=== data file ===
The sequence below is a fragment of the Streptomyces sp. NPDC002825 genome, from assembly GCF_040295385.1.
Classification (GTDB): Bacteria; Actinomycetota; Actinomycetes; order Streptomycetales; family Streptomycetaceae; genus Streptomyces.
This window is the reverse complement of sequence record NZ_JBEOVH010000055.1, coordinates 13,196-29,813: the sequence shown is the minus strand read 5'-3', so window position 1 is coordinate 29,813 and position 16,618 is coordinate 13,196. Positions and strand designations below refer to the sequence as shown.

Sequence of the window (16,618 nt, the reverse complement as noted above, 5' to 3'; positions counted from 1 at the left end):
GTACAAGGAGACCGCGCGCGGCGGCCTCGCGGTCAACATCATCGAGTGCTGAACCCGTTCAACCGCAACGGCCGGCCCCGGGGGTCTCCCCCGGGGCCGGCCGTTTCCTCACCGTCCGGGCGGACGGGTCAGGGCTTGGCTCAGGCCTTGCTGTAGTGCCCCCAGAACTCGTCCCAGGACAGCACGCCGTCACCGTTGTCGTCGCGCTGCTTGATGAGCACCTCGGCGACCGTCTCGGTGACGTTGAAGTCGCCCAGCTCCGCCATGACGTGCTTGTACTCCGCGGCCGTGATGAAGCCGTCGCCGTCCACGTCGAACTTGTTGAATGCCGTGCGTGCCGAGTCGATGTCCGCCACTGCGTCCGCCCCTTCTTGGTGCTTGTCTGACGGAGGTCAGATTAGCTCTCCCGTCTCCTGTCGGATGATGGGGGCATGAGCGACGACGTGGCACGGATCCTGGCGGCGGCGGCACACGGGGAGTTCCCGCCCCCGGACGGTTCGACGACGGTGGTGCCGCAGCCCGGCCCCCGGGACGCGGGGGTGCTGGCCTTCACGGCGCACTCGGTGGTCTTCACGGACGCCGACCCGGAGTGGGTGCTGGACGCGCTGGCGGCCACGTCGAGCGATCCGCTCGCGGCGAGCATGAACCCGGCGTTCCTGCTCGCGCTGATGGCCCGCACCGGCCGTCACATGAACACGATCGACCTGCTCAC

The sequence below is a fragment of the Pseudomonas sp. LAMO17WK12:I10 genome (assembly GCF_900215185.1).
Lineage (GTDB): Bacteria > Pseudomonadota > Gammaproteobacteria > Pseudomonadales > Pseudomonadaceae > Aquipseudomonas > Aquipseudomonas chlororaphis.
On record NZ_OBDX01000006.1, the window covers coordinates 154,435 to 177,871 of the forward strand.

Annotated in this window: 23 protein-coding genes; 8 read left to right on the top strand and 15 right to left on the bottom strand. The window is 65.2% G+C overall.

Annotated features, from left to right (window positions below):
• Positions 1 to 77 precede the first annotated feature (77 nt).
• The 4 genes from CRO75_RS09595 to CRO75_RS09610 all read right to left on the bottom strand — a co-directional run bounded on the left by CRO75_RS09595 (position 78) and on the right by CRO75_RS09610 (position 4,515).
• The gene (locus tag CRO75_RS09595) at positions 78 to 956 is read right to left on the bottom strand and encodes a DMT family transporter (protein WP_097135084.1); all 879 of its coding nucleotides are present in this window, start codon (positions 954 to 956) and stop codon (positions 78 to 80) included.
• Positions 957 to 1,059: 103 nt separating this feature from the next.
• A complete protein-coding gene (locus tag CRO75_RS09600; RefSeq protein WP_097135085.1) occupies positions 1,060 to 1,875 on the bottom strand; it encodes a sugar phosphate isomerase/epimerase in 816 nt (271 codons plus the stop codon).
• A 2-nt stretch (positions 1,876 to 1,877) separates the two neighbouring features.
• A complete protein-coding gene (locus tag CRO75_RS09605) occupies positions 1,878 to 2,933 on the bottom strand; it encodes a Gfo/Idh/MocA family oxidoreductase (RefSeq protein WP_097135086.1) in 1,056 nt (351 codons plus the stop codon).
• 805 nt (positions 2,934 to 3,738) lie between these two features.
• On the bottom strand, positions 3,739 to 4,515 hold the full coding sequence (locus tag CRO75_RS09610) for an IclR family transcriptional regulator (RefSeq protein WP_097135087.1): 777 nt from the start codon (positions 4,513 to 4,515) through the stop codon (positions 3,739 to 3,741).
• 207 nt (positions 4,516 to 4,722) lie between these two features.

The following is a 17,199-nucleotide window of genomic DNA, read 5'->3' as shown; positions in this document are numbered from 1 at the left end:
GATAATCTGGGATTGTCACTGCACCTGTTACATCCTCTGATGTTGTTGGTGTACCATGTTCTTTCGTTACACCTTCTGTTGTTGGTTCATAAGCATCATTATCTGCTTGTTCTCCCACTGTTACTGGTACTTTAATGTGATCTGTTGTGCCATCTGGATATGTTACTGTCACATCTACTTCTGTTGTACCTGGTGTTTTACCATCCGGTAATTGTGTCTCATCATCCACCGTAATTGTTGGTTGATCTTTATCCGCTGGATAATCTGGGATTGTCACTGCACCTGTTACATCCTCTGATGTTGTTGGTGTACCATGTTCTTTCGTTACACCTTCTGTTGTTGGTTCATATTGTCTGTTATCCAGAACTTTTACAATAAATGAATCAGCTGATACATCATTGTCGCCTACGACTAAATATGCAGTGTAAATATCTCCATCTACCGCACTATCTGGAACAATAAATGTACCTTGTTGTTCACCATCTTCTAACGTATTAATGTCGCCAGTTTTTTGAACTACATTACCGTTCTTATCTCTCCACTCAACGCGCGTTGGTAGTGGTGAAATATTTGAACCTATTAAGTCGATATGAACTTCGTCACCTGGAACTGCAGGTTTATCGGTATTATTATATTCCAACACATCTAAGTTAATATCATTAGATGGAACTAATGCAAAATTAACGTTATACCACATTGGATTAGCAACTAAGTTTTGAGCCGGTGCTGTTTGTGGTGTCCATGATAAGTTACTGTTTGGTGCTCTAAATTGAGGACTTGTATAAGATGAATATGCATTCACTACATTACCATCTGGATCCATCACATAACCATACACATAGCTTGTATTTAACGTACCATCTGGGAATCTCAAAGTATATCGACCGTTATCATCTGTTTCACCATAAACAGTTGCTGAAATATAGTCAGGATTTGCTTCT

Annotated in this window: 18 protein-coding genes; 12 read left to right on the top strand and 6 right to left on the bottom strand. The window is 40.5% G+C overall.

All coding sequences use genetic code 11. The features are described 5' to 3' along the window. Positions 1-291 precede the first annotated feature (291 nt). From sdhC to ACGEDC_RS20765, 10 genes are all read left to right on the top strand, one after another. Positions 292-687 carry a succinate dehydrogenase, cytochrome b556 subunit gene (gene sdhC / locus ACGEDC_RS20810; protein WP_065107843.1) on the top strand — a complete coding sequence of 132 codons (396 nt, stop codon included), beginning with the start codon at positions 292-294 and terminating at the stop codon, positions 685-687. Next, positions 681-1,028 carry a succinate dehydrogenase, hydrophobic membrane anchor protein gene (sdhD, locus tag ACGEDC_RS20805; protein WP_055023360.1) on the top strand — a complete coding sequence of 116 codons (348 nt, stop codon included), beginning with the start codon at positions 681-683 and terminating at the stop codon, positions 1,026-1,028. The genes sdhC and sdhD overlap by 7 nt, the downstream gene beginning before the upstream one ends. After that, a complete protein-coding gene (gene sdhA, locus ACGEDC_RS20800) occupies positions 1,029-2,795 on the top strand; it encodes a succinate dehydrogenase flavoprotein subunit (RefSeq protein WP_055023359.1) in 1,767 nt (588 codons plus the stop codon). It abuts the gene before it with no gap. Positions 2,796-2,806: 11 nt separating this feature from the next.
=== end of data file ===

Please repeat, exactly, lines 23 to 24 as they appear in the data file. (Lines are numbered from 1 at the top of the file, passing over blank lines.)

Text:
Annotated in this window: 18 protein-coding genes; 12 read left to right on the top strand and 6 right to left on the bottom strand. The window is 40.5% G+C overall.

All coding sequences use genetic code 11. The features are described 5' to 3' along the window. Positions 1-291 precede the first annotated feature (291 nt). From sdhC to ACGEDC_RS20765, 10 genes are all read left to right on the top strand, one after another. Positions 292-687 carry a succinate dehydrogenase, cytochrome b556 subunit gene (gene sdhC / locus ACGEDC_RS20810; protein WP_065107843.1) on the top strand — a complete coding sequence of 132 codons (396 nt, stop codon included), beginning with the start codon at positions 292-294 and terminating at the stop codon, positions 685-687. Next, positions 681-1,028 carry a succinate dehydrogenase, hydrophobic membrane anchor protein gene (sdhD, locus tag ACGEDC_RS20805; protein WP_055023360.1) on the top strand — a complete coding sequence of 116 codons (348 nt, stop codon included), beginning with the start codon at positions 681-683 and terminating at the stop codon, positions 1,026-1,028. The genes sdhC and sdhD overlap by 7 nt, the downstream gene beginning before the upstream one ends. After that, a complete protein-coding gene (gene sdhA, locus ACGEDC_RS20800) occupies positions 1,029-2,795 on the top strand; it encodes a succinate dehydrogenase flavoprotein subunit (RefSeq protein WP_055023359.1) in 1,767 nt (588 codons plus the stop codon). It abuts the gene before it with no gap. Positions 2,796-2,806: 11 nt separating this feature from the next.